Fred J. Dodge

(1854-1938)

Born in Butte County in California in 1854, FRED J. DODGE grew up in Sacramento, and became a detective for Wells Fargo, working for them for over fifty years, much of it undercover, in California, Nevada, Arizona, Texas, Kansas and Oklahoma.

There’s no doubt Dodge got around. While working in Tombstone, Arizona in 1879, he recommended that Wyatt Earp  (pre-OK Corral) be hired as a guard and messenger for Wells Fargo, and the two became friends. Dodge, in fact, passed along information to the Earps regarding Ike Clanton and his boys from another undercover Wells Fargo man just days before the infamous 1881 shootout.

Dodge was also part of the team investigating the so-called Bisbee Massacre, an armed robbery of a store in Bisbee, Arizona that left four people dead (including a pregnant woman), which ended with the conviction of the six men, five of whom were hung, and one who was lynched by angry townsfolk.

Later, while still employed undercover by Wells Fargo, Dodge was elected constable of Tombstone, and solved a number of train and stage robberies. Dodge finally went to work “openly” for Wells Fargo in Texas and Oklahoma in 1890, and worked on a number of cases, including the pursuit of the Doolin-Dalton Gang. Dodge was supposedly quick with a gun, and was involved in the pursuit and capture of numerous varmints: outlaws, rustlers, thieves, killers, stage and train robbers.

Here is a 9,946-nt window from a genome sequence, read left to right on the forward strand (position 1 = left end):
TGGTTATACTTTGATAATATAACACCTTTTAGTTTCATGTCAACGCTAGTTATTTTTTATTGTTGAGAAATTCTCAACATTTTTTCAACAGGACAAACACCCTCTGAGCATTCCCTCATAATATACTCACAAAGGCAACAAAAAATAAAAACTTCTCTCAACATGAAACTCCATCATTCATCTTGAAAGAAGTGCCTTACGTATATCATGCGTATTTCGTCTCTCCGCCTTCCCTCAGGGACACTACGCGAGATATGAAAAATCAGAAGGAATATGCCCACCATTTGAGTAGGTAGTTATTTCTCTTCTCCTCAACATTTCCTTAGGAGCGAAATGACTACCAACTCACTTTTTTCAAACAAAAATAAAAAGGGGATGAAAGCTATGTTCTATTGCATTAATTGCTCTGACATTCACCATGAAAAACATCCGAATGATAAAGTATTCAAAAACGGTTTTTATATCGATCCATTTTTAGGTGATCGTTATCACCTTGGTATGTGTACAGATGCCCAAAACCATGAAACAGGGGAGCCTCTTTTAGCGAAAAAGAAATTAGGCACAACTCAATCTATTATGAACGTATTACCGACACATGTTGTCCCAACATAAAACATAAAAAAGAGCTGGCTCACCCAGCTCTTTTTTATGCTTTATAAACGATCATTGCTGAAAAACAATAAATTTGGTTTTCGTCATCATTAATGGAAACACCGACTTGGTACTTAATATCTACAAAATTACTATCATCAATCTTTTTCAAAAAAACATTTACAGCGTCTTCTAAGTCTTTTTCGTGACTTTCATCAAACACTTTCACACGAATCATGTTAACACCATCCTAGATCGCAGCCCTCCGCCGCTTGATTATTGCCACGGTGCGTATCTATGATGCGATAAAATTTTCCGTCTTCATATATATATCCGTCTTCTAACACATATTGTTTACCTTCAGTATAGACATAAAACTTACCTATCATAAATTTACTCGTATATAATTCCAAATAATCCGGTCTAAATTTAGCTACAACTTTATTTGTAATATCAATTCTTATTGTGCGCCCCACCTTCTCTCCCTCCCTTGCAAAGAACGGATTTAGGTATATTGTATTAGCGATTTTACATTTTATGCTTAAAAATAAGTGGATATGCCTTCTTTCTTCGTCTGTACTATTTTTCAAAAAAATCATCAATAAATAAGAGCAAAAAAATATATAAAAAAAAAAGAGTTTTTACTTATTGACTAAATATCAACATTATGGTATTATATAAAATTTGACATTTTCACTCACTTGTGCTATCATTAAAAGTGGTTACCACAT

In 1917, Dodge retired from Wells Fargo and settled on land he had purchased near Boerne, Texas back in 1906, and became a rancher, spending the rest of his life raising cattle and working on his memoirs.

Although his exploits may not have been as colorful  as those of his contemporary “cowboy detectives” such as Charlie Siringo, or as notorious as Tom Horn, perhaps understandable given he spent much of his career undercover. But his life was nothing to sneeze at, allegedly serving as the inspiration for such early TV westerns such as Tales of Wells Fargo and the short-lived Pony Express.

NOTE

  • Of course, like the “memoirs” of many an early lawman, be it Vidocq or Pinkerton, a lot of this must be taken with several large grains of salt. There are even claims that Dodge never worked for Wells Fargo. Even his Under Cover for Wells Fargo: The Unvarnished Recollections of Fred Dodge, finally published in 1969, may contain some “varnish”.

REFERENCE

  • Under Cover for Wells Fargo: The Unvarnished Recollections of Fred Dodge (1969) | Buy this book
    By Fred J. Dodge
    Edited by Carolyn Lake
    “Carefully edited” by Carolyn Lake, who discovered Dodge’s journals in “an old wooden box at the bottom of a closet” among the papers of her father, Wyatt Earp biographer Stuart N. Lake, who never quite got around to writing a planned Dodge biography. 

RELATED LINKS

Respectfully submitted by Kevin Burton Smith.

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